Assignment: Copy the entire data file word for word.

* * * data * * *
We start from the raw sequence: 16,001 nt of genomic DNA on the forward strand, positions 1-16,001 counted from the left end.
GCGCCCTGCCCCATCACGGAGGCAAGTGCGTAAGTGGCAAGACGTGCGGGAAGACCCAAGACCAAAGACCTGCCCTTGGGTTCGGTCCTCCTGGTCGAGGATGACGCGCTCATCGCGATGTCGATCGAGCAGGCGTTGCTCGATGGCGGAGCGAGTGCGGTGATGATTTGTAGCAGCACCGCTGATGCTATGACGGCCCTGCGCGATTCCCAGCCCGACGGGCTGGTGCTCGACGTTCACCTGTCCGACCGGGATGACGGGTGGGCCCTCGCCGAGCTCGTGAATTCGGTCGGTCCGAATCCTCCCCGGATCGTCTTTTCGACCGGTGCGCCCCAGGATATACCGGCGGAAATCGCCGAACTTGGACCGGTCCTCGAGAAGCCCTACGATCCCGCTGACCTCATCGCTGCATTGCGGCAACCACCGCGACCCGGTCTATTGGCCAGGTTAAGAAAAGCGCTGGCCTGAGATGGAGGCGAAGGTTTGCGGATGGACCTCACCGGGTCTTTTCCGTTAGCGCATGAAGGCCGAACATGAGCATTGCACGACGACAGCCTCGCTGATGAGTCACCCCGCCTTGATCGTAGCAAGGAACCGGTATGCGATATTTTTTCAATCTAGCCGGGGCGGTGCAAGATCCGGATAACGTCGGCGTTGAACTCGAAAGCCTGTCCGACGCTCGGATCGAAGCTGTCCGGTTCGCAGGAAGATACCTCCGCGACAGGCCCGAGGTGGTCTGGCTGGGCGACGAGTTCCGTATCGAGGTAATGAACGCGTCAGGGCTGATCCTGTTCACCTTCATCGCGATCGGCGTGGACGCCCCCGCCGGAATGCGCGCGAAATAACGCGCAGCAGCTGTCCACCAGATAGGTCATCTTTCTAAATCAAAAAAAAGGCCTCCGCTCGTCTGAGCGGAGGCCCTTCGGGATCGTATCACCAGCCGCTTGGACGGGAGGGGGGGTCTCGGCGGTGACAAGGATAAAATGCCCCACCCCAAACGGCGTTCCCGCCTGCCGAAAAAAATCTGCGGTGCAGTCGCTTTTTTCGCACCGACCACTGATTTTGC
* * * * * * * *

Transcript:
We start from the raw sequence: 16,001 nt of genomic DNA on the forward strand, positions 1-16,001 counted from the left end.
GCGCCCTGCCCCATCACGGAGGCAAGTGCGTAAGTGGCAAGACGTGCGGGAAGACCCAAGACCAAAGACCTGCCCTTGGGTTCGGTCCTCCTGGTCGAGGATGACGCGCTCATCGCGATGTCGATCGAGCAGGCGTTGCTCGATGGCGGAGCGAGTGCGGTGATGATTTGTAGCAGCACCGCTGATGCTATGACGGCCCTGCGCGATTCCCAGCCCGACGGGCTGGTGCTCGACGTTCACCTGTCCGACCGGGATGACGGGTGGGCCCTCGCCGAGCTCGTGAATTCGGTCGGTCCGAATCCTCCCCGGATCGTCTTTTCGACCGGTGCGCCCCAGGATATACCGGCGGAAATCGCCGAACTTGGACCGGTCCTCGAGAAGCCCTACGATCCCGCTGACCTCATCGCTGCATTGCGGCAACCACCGCGACCCGGTCTATTGGCCAGGTTAAGAAAAGCGCTGGCCTGAGATGGAGGCGAAGGTTTGCGGATGGACCTCACCGGGTCTTTTCCGTTAGCGCATGAAGGCCGAACATGAGCATTGCACGACGACAGCCTCGCTGATGAGTCACCCCGCCTTGATCGTAGCAAGGAACCGGTATGCGATATTTTTTCAATCTAGCCGGGGCGGTGCAAGATCCGGATAACGTCGGCGTTGAACTCGAAAGCCTGTCCGACGCTCGGATCGAAGCTGTCCGGTTCGCAGGAAGATACCTCCGCGACAGGCCCGAGGTGGTCTGGCTGGGCGACGAGTTCCGTATCGAGGTAATGAACGCGTCAGGGCTGATCCTGTTCACCTTCATCGCGATCGGCGTGGACGCCCCCGCCGGAATGCGCGCGAAATAACGCGCAGCAGCTGTCCACCAGATAGGTCATCTTTCTAAATCAAAAAAAAGGCCTCCGCTCGTCTGAGCGGAGGCCCTTCGGGATCGTATCACCAGCCGCTTGGACGGGAGGGGGGGTCTCGGCGGTGACAAGGATAAAATGCCCCACCCCAAACGGCGTTCCCGCCTGCCGAAAAAAATCTGCGGTGCAGTCGCTTTTTTCGCACCGACCACTGATTTTGC